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The Ancients of Seasons

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Hunter. Monster. Murderer. Mal Aranos had many names. But those were in the past - a past he desperately wished to put to rest. He is also a delva - half-human, half-kaer - and while seen as royalty by his peers, this comes at a cost: to be despised or to be feared. Now, after ten years of exile, the de-legitimized prince of Eventus is pulled away from isolation at the news of his missing father, Tel Aranos. Mal learns that his father sought an audience with Equinox, the most powerful dragon in the realm of Cadere. After witnessing his mother's murder at a young age, Mal will stop at nothing to keep his father alive, even if that means facing the apex dragon himself. Why his father would undertake such a treacherous task, however, is unknown to Mal. With the two human nations preparing for war, Westar Baros, the man at the helm of the dispute, may have sided with a powerful witch... a witch that could still use magic. In a time where many believe the use of magic is nothing but a myth, a bannerless sorceress could be the key to victory. With the surmounting tension in Cadere, Mal realizes that there is more at stake than his personal pursuit. On the surface, the mortal world is engaged in a war of ideals and racial co-existence. But Mal suspects a greater conflict emerging, especially when he discovers that his own father is mixed up in it somehow.

Trevor Kolins
Age Rating:


From the Plains of Elar, Grathis Sornstead surveyed the vastness of the swamp. The moss-covered undergrowth and tall, bare trees stretched for miles. Yet as he and his men drew nearer, Morroc Swamp’s true identity revealed itself; a diseased forest, pale and lifeless. The air was thick and suffocating, and a warm fog littered the landscape.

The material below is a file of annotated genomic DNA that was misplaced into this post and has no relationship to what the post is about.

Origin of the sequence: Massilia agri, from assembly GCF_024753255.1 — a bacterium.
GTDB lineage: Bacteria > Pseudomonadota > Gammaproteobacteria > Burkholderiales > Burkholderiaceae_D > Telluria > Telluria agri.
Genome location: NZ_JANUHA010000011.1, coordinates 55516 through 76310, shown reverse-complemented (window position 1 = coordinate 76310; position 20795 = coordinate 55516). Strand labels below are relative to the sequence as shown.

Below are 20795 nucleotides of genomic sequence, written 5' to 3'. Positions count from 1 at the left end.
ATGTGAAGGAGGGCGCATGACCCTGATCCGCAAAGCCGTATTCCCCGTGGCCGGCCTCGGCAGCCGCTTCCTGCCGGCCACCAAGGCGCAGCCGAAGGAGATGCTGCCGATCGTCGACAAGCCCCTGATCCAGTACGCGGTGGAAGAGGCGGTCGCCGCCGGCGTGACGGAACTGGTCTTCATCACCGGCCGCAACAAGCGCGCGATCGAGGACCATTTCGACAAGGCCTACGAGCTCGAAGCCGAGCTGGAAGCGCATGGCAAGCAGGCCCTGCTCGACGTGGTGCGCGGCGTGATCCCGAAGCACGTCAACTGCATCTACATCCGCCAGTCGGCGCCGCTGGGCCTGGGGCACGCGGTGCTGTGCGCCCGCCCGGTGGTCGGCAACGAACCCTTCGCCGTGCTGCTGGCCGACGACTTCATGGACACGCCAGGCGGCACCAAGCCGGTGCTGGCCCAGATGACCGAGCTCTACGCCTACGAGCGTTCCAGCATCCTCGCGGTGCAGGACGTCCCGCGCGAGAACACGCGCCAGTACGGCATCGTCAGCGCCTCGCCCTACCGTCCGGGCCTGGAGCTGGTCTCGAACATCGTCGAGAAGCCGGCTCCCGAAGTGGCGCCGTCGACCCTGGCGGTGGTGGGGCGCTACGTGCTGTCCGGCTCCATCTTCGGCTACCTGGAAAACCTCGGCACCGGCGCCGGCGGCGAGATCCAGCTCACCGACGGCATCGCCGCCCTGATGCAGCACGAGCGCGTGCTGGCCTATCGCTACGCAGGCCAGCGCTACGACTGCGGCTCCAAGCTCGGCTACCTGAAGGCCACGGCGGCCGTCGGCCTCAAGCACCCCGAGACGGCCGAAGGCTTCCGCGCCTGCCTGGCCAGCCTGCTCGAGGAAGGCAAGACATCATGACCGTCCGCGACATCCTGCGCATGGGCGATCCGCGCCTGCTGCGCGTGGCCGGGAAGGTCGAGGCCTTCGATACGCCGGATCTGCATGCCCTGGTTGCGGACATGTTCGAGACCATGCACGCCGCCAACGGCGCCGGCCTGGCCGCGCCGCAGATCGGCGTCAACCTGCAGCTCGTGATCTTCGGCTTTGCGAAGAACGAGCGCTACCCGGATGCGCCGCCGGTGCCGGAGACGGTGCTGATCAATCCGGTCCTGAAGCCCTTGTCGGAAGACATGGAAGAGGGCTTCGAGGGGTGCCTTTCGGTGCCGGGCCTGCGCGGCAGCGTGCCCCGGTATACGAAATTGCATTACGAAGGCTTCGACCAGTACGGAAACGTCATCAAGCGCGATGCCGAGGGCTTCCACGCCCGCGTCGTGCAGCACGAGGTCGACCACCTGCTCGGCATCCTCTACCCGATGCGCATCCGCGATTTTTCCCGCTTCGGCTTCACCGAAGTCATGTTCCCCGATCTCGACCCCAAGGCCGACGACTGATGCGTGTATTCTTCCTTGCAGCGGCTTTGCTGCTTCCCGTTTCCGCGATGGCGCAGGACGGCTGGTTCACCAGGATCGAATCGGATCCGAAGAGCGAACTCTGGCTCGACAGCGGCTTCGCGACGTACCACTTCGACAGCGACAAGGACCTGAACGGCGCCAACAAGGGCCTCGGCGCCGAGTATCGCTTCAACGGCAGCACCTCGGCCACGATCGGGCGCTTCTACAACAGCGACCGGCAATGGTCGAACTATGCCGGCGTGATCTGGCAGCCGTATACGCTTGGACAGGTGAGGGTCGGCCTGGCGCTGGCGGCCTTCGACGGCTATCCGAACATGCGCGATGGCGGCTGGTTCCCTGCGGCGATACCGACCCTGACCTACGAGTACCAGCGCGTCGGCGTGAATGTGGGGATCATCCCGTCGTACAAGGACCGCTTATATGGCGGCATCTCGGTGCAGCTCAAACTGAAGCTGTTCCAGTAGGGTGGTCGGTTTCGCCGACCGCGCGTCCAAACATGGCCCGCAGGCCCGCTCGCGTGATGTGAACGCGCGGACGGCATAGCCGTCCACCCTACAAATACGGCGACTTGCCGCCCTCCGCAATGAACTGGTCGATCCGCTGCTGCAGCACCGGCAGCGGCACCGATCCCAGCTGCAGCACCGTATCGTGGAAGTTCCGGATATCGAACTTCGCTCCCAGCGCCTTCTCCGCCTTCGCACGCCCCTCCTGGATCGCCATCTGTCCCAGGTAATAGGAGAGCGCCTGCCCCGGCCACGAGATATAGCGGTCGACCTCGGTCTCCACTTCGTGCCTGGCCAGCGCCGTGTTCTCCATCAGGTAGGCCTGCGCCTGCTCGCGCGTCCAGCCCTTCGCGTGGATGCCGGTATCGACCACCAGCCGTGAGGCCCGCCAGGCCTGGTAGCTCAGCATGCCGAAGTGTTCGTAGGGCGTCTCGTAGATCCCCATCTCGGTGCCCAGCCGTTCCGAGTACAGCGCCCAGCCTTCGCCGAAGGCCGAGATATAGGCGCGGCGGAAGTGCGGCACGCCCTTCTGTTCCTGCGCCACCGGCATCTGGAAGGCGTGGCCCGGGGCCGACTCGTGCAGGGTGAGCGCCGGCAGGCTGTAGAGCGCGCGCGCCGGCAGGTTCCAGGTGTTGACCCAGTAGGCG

I can see how myths and children’s stories are created by this place, Grathis thought as he led his men through the soft ground and muddy peat. He commanded eleven soldiers of the Guard as their captain and was charged with investigating bandit activity in the area, as well as one other task… one he kept from his men. Rumors were spreading and reports accumulating of soldiers vanishing in the lands surrounding the swamp. The Narrows are to the south, and they are dangerous – everyone knows that. But there is no evidence of murder… no bodies have been uncovered, and squads are disappearing in droves…

The sounds kept them alert; the brooding bugs, ticking, and whistling about. Even the eerie stillness of the water somehow made its presence known. His men were quiet, and Grathis wondered what sort of myths they chose to believe. I wonder if I should tell them why we are really here… what General Ballinger had assigned me with. Grathis decided against it, however. He was not even sure if he believed it.

“Morroc Swamp is one of the largest swamps in Cadere, how in the Unknown are we supposed to find anything in here?” Ebbard Stonely asked, spitting in frustration.

“We’ll see what we can see,” Grathis responded plainly. “The day is still young. Keep your eyes open for a suitable place to set up camp… it might be tricky to find an ideal spot out here.”